Editorial: Democracy subverted – Pakistan

People are shocked. Ahead of the no-confidence vote, the prime minister repeatedly hinted that he had a ‘Trump card’ on his sleeve. Although political experts and the media confidently predicted Imran Khan’s defeat in the vote of no confidence, he did not appear to be agitated. No one expected that his last maneuver would have to do with the burning of the democratic order by a democratically empowered party.

As parliamentary processes are shattered at the orders of a leader who continues to despise Parliament, Pakistan plunges into the dark abyss of a constitutional crisis. In retrospect, it seems that the Captain was planning to use this damn card all the time.

It came as a rude shock. It takes a long time for a self-proclaimed ‘fighter’ to behave unsportsmanly. By breaking the rules of the game instead of ‘playing to the last ball’, Khan took a devastating blow to constitutionalism and raised the greatest concern that he might not be fit for office within a democratic order.

read: Imran Khan’s recent move further demonstrates his disdain for parliament and the democratic process.

Everything that happened in the National Assembly on Sunday violated all the rules governing the proceedings in the House of Representatives, especially those dealing with motions of no confidence.

It was clearly staged. When Parliament convened it was clear that the opposition had a number to oust the prime minister. However, before the bill was voted on, the newly appointed Attorney General recorded ‘No’ under Article 5 of the Constitution. “.

The vice-chairman, who had to preside over the proceedings because the opposition had also raised a bill of no confidence in the speaker, hastily accepted the objection. Without the slightest evidence that the motion had to do with the initiator’s allegiance to the country, the Vice-Chairman rejected the motion on the grounds that it was inconsistent with Article 5. He didn’t even bother to change the speaker’s name to his own when he gave the order to conduct the meeting.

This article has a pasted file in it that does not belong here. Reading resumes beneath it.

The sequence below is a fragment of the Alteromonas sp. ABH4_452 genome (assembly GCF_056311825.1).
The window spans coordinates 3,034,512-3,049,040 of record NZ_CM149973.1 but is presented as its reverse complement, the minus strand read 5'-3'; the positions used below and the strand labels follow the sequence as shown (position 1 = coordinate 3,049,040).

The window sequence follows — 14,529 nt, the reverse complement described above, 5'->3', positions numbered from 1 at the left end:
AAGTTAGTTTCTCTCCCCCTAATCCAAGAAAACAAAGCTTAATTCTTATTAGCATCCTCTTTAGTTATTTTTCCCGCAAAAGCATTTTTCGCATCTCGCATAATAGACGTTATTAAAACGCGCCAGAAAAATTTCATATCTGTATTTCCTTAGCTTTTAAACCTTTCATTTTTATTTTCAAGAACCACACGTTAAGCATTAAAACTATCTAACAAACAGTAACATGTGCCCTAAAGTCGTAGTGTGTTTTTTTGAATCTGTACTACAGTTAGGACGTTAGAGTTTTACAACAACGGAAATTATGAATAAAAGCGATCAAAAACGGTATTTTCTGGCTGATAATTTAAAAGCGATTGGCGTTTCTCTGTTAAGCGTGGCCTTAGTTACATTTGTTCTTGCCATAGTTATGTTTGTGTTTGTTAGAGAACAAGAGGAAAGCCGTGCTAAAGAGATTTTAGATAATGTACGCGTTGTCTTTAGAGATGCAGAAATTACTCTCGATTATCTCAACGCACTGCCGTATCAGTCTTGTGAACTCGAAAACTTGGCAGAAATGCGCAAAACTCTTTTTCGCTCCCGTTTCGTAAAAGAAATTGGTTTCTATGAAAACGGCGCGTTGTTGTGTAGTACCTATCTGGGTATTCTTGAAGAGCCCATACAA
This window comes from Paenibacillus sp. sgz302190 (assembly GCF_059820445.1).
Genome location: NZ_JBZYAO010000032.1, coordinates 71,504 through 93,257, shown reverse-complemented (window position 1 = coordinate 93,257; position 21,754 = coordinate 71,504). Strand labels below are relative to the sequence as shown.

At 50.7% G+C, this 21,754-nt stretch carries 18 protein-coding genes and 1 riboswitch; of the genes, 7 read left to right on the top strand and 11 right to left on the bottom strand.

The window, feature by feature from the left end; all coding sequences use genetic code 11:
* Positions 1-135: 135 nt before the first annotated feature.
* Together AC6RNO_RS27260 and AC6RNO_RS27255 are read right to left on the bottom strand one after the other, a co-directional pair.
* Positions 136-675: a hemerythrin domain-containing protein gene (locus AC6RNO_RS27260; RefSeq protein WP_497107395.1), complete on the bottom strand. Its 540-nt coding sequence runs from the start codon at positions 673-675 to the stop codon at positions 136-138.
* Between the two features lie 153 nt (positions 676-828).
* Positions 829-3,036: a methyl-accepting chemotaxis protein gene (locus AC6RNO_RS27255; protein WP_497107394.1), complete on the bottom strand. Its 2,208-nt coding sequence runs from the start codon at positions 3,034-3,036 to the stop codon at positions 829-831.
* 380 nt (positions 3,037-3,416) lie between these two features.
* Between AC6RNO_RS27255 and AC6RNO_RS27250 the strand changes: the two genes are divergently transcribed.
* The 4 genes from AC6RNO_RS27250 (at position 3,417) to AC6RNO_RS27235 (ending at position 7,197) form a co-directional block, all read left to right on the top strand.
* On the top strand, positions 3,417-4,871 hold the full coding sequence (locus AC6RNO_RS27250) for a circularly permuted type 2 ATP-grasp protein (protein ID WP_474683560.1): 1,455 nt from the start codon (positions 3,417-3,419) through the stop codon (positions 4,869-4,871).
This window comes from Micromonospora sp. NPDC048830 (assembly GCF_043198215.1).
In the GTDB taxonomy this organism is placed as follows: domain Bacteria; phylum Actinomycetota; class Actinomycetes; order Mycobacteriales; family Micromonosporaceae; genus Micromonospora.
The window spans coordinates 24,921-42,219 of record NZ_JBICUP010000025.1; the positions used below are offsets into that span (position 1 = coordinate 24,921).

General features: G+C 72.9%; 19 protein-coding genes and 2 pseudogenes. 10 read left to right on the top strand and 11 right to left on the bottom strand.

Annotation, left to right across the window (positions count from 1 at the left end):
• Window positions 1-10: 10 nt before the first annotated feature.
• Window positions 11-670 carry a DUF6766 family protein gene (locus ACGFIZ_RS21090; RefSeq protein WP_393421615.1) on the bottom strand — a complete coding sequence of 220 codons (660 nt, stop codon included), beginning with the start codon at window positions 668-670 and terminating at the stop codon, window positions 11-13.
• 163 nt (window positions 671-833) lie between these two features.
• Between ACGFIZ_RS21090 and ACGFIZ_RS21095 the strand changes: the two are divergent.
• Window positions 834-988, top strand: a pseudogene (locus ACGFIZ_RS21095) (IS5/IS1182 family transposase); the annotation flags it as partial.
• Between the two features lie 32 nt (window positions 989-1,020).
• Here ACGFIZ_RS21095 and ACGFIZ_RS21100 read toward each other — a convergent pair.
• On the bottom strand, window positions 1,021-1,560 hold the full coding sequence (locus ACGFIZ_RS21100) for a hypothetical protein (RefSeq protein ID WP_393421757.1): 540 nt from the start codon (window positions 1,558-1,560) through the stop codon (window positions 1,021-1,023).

read: Detailed ruling on no-confidence agreement claims opposition ‘nexus’ with foreign powers

Before the public could handle the shock, the prime minister, conveniently absent from the meeting, appeared on state television. He said in a pre-programmed broadcast that he had already sent a letter to the president to dissolve the National Assembly so that a new election could be held, saying, ‘Congratulations’ to the public for the ‘failure’ of the no-confidence bill.

He had not previously been able to play this hand as the constitution could not dissolve Congress while a no-confidence vote against him was pending. His request was again hastily granted, and the president immediately dissolved the National Assembly.

If Prime Minister Khan’s shocking decision to choose Pervaiz Ellahi over his loyalists for the role of Punjab’s prime minister appears to be out of principle, his actions yesterday showed he lacks the courage and patience to become the leader he wants to become.

He was able to play the political game like a true sportsman and still got stronger from defeat given the sharp narrative he unfolded right down to the voting. Instead, he decided to put the country into a constitutional crisis. The president has also failed to act wisely. Instead of examining the constitutionality of the entire process, he acted as an Imran Khan loyalist and tainted his place with his partisan decisions.

The question is now for the Supreme Court to decide. On the other hand, some factions seem to be actively pushing the narrative that the problem should remain as the new elections have already been announced. It will be, they say, because the ouster of the government and a new leadership in Congress are what every political party wants.

However, these claims must be resisted at all levels, as they seek to justify all the unconstitutional measures taken to enforce this outcome. I hope the Supreme Court will remind you that there is only one way to provide adequate remedies for wrongdoing and to exercise due power over all parties, and that way is always in the Constitution. Anything else is unacceptable.

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